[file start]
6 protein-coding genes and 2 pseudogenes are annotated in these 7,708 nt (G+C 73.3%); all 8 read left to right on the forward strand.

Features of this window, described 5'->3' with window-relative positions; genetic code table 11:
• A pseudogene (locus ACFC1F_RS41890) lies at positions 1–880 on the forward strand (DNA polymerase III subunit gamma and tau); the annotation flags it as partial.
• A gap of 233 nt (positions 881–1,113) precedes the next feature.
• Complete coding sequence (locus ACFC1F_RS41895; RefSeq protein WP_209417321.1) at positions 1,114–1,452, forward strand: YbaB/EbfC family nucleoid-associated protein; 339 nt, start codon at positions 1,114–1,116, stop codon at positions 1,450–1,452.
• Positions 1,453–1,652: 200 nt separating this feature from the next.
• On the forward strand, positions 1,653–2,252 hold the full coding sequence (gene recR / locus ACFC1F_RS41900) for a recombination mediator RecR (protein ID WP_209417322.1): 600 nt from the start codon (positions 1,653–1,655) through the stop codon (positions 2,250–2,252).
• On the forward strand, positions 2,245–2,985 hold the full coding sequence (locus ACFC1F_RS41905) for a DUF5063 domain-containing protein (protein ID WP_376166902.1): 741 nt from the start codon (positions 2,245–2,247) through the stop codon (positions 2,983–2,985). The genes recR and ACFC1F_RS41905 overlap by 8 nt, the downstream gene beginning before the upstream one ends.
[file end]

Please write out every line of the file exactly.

6 protein-coding genes and 2 pseudogenes are annotated in these 7,708 nt (G+C 73.3%); all 8 read left to right on the forward strand.

Features of this window, described 5'->3' with window-relative positions; genetic code table 11:
• A pseudogene (locus ACFC1F_RS41890) lies at positions 1–880 on the forward strand (DNA polymerase III subunit gamma and tau); the annotation flags it as partial.
• A gap of 233 nt (positions 881–1,113) precedes the next feature.
• Complete coding sequence (locus ACFC1F_RS41895; RefSeq protein WP_209417321.1) at positions 1,114–1,452, forward strand: YbaB/EbfC family nucleoid-associated protein; 339 nt, start codon at positions 1,114–1,116, stop codon at positions 1,450–1,452.
• Positions 1,453–1,652: 200 nt separating this feature from the next.
• On the forward strand, positions 1,653–2,252 hold the full coding sequence (gene recR / locus ACFC1F_RS41900) for a recombination mediator RecR (protein ID WP_209417322.1): 600 nt from the start codon (positions 1,653–1,655) through the stop codon (positions 2,250–2,252).
• On the forward strand, positions 2,245–2,985 hold the full coding sequence (locus ACFC1F_RS41905) for a DUF5063 domain-containing protein (protein ID WP_376166902.1): 741 nt from the start codon (positions 2,245–2,247) through the stop codon (positions 2,983–2,985). The genes recR and ACFC1F_RS41905 overlap by 8 nt, the downstream gene beginning before the upstream one ends.